The antiviral drug acyclovir (Zovirax) became available in the 1980s to treat herpes, but it is not a cure, since it does not kill the virus. However, it can significantly reduce the severity of symptoms. Available in ointment, capsule, liquid, and intravenous (IV) forms, capsules are usually used to treat primary genital herpes or a severe recurrence, or to suppress a frequent recurrence. Taking acy-clovir at the first sign of a recurrence—that is, during the tingling phase before lesions begin—can shorten the healing time from four or five days to one day.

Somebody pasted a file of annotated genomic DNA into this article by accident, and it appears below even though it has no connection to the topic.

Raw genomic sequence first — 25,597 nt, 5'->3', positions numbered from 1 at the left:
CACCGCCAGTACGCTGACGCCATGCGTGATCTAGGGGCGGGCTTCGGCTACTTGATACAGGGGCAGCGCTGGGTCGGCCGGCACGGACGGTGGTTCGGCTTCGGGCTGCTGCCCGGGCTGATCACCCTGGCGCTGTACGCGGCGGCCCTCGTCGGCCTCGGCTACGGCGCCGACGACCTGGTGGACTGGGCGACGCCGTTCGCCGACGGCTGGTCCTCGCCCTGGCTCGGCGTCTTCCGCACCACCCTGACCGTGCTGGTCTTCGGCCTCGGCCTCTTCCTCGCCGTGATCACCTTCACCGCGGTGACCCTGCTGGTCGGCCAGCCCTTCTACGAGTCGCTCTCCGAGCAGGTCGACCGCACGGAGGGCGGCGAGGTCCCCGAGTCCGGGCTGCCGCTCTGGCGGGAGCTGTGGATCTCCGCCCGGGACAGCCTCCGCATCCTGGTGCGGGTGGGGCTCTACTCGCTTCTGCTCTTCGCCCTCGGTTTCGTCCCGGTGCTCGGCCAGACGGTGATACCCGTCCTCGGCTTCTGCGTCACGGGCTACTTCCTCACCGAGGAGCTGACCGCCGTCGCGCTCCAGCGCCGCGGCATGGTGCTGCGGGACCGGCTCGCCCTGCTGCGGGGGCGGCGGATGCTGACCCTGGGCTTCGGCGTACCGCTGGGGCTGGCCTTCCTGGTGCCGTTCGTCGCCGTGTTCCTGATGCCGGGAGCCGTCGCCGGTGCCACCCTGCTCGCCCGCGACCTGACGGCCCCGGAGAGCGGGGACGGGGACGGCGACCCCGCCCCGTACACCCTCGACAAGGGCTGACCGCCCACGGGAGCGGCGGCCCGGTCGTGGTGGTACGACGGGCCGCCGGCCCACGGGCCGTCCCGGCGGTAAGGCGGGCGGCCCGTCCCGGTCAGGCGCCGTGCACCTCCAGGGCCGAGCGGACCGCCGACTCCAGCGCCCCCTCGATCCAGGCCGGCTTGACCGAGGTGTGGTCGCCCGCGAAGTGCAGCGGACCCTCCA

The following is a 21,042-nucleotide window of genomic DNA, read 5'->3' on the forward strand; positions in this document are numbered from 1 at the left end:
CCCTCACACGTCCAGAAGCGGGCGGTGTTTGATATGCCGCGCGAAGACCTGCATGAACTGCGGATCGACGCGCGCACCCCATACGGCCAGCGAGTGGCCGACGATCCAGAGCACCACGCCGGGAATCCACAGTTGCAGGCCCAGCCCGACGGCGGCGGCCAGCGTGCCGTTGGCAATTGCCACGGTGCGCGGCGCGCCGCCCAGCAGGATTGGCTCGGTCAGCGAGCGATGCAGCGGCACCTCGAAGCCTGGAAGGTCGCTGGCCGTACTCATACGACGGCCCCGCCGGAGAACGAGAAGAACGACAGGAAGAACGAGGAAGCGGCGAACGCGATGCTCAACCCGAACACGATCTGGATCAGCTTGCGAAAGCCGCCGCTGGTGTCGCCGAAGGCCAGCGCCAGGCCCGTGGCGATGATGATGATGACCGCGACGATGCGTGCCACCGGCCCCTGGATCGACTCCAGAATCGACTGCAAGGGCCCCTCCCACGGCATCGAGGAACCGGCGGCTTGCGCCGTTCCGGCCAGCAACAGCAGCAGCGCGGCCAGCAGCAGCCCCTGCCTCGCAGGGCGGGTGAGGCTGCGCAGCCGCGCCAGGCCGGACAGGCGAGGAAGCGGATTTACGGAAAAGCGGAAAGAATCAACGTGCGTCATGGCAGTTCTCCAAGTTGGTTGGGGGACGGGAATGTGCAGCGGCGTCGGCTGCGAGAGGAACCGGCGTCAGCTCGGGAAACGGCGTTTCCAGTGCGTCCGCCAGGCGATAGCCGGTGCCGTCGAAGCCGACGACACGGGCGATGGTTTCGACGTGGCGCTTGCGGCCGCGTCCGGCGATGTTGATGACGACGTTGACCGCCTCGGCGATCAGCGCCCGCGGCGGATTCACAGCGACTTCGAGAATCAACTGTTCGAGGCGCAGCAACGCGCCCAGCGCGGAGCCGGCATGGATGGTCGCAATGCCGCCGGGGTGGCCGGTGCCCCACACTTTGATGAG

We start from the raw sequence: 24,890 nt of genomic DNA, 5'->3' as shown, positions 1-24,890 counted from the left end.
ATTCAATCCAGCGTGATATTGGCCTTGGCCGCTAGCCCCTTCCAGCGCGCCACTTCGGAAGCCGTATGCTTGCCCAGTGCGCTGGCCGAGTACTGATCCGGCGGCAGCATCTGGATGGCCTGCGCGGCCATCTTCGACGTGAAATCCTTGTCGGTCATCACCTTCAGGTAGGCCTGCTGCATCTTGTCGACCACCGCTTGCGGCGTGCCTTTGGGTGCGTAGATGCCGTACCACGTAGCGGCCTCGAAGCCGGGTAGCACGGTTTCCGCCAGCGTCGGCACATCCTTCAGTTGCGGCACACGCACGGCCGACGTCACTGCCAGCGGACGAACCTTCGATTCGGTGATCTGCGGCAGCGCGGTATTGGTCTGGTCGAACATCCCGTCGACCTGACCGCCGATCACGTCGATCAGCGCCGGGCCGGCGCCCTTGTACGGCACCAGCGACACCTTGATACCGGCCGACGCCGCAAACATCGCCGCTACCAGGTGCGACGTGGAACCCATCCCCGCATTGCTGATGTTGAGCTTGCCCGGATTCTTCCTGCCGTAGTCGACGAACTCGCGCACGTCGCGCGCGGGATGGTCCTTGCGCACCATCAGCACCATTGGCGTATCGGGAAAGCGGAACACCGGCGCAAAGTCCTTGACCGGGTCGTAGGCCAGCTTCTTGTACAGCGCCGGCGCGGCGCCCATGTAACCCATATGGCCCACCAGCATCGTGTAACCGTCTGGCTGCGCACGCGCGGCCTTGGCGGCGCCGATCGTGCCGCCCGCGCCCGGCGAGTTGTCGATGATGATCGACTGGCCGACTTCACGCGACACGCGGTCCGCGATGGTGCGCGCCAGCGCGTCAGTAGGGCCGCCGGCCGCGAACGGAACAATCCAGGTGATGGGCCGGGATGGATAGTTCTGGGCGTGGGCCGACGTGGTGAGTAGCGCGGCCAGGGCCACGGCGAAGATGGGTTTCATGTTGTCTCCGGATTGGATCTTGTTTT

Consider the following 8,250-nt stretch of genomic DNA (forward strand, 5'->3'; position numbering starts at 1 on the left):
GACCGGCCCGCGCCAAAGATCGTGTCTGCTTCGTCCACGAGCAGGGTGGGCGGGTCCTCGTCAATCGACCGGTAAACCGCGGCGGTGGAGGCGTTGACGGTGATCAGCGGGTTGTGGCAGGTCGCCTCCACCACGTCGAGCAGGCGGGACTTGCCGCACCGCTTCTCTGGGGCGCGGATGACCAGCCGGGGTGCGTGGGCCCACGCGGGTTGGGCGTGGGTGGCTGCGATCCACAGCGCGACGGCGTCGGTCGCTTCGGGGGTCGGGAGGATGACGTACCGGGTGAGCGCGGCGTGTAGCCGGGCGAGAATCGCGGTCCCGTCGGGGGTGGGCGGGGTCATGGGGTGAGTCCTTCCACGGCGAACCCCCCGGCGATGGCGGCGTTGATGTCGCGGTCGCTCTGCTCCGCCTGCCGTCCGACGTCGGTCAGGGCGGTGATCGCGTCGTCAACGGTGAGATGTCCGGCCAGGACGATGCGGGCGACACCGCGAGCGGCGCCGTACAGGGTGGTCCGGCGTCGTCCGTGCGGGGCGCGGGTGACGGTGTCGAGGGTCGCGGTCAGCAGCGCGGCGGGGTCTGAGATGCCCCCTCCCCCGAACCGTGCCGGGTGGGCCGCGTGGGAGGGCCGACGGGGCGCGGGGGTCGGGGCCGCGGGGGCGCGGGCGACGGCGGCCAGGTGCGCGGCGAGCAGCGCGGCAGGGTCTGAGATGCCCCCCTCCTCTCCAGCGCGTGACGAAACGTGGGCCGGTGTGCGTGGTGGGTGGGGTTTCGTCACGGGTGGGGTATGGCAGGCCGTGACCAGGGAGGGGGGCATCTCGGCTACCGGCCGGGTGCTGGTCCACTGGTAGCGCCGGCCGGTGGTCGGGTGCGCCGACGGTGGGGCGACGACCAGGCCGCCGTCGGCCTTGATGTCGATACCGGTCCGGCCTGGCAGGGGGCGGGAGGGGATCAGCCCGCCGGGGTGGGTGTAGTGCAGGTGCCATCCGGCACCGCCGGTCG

People with more than six recurrences in a year can take daily acyclovir to prevent recurrence. Most patients do not take acyclovir for more than three years. Very few people report side effects with this drug.

Intravenous acyclovir is given for severe primary herpes for hospitalized patients, and for babies born with or exposed to herpes during birth.

Symptoms can be eased with frequent sitz baths in lukewarm water. A small amount of petroleum jelly on the sores can reduce the irritation during urination. Very painful sores may be eased with an anesthetic ointment. While sores are present, girls

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